Supporters of the restoration of the historic Holly Theatre in downtown Medford announced this week the project has received another $300,000 in donations.

Fundraising is continuing, with supporters hoping to bring in enough money to launch major construction in the months ahead.

"I'm excited, because if we're able to raise about another $500,000 by the end of the year, we'll be able to start construction in the first quarter of 2017," said Randy McKay, executive director of Jefferson Live!, the organization in charge of the restoration. "And that means we'll be able to be open in early 2018 so the community can come back and enjoy this beautiful place that's been boarded up for the last 30 years."

The cost of the restoration is estimated at $4.3 million, although updated bid figures are being sought, McKay said.

The theater will host a "Taste and Give" event from 5 to 8 p.m. tonight to promote the restoration project and local nonprofit organizations. Area wineries and breweries will offer drinks, Jeff Kloetzel and Phoenix Sigalove will give live musical performances, and artist Cammy Davis will demonstrate fine-art painting. Admission is free.

Restoration of the 1930 movie palace located at the corner of Holly and Sixth streets began in 2012 with completion of the building's facade and installation of its marquee sign.

"The building was also stabilized so it doesn't continue to deteriorate and it's not in danger of collapsing as it was before," McKay said.

If Jefferson Live! can raise $500,000 by the close of this year, it can seek needed permits and file plans for a phase of major interior construction to begin in March 2017, he said.

That 12-month phase includes removing parts of the building to install new duct work, plumbing and electrical systems, then replacing the building components.

The final phase of the restoration includes restoring historic finishes and decorative elements, adding seats and installing lighting and sound systems, McKay said.

McKay, who has worked on the restoration of other historic theaters, said such projects typically take about five years, with fundraising taking up much of that time.

Once complete, the 1,003-seat Holly Theater will be the largest indoor entertainment venue between Eugene and Redding, California. It will host live concerts, film screenings and other events.

By comparison, the Craterian Theater at The Collier Center for the Performing Art in downtown Medford has a seating capacity of approximately 730.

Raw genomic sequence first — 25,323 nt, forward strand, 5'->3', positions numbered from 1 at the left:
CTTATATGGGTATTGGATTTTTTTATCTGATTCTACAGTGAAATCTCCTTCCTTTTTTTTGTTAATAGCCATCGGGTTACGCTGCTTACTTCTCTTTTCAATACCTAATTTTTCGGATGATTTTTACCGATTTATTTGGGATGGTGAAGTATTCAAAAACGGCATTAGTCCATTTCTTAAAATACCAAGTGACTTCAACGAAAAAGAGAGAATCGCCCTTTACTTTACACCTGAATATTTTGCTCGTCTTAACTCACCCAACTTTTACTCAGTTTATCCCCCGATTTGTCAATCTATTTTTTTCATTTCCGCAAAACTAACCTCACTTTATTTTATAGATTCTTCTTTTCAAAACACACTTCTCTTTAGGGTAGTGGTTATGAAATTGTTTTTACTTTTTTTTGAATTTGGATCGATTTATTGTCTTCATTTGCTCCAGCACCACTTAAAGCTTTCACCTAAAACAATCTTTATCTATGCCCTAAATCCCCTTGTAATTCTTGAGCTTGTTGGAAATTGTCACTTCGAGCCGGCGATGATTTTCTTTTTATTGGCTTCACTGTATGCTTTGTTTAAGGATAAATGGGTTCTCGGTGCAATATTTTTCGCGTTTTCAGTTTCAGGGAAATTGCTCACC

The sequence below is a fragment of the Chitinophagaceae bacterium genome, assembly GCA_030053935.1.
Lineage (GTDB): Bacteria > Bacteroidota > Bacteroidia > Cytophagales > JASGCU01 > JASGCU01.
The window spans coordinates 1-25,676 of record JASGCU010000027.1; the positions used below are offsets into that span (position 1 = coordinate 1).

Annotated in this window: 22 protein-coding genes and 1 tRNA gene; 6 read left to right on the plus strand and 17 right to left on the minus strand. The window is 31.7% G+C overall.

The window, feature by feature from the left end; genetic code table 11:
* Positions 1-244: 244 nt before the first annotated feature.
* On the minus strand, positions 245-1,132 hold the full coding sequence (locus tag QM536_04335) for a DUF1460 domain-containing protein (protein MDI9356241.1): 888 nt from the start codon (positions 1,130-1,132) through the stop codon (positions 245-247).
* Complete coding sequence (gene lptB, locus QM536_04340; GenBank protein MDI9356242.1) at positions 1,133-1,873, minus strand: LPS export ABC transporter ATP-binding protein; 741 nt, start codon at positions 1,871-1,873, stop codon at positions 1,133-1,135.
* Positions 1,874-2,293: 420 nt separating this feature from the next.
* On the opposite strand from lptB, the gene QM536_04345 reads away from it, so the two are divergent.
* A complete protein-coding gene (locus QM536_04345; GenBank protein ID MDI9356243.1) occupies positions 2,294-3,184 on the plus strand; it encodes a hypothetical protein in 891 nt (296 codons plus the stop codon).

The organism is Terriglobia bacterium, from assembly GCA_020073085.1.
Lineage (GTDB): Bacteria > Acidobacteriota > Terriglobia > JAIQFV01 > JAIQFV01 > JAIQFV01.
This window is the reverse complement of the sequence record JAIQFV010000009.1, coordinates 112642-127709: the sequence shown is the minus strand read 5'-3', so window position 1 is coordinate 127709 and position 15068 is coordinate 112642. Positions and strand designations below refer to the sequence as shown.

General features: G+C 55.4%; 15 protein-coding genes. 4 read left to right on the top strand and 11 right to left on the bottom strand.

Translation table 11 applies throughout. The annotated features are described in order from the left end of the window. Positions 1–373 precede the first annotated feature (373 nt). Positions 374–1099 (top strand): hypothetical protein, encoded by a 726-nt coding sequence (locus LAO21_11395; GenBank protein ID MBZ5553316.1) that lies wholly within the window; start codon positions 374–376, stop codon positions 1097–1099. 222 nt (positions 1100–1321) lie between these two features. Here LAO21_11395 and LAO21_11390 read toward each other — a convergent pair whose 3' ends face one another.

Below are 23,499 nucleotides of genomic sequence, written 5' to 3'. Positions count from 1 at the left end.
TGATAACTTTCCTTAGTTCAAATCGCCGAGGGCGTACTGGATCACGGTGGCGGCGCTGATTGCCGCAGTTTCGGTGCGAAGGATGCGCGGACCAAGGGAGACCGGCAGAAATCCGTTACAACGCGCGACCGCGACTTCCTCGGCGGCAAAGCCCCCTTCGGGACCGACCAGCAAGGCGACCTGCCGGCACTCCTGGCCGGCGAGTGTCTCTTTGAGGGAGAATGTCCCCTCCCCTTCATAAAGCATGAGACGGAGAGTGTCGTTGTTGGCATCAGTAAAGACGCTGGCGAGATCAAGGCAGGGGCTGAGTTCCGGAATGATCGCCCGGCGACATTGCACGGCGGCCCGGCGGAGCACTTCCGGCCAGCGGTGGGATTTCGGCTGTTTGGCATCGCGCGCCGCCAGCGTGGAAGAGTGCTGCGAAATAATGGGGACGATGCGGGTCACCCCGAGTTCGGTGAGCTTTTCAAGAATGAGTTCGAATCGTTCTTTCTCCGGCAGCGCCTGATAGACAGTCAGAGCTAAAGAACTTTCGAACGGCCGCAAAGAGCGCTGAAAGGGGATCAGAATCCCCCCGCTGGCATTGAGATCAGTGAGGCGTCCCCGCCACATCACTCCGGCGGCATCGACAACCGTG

In Ashland, the Oregon Shakespeare Festival's largest indoor theater, the Angus Bowmer Theatre, seats approximately 600. OSF's indoor theaters operate from February into October. Its outdoor Allen Elizabethan Theatre — which runs from June into the fall — seats 1,190.

Once the Holly Theatre is open, entertainers who pass by the Rogue Valley when large outdoor venues are closed will be able to stop in Medford, McKay said.

That will help revitalize Medford's downtown core, bring 10,000 additional hotel guests to town each year and boost the Rogue Valley economy by $3 million annually, supporters said.

McKay pointed to a U.S. Bureau of Economic Analysis report that the arts contribute more to the American economy than travel and tourism, agriculture, transportation or construction.

"In cities with successful downtown economic revitalization, plans are centered on dining and entertainment," he said. "We're taking that economic powerhouse and putting it downtown."

Significant new donations to the project came from California Oregon Broadcasting, Inc., Mike and Mary Mahar, the US Bank Foundation, Robert and Suzi Given and Lenart Charitable Foundation, Dave & Jeanne Freel, Asante Health System, Neuman Hotel Group, Joe and Frances Naumes Family Foundation, Oregon Community Foundation and The Blum Family Foundation

For more information on the Holly Theatre or to donate, see www.hollytheatre.org.

— Reach staff reporter Vickie Aldous at 541-776-4486 or valdous@mailtribune.com. Follow her at www.twitter.com/VickieAldous.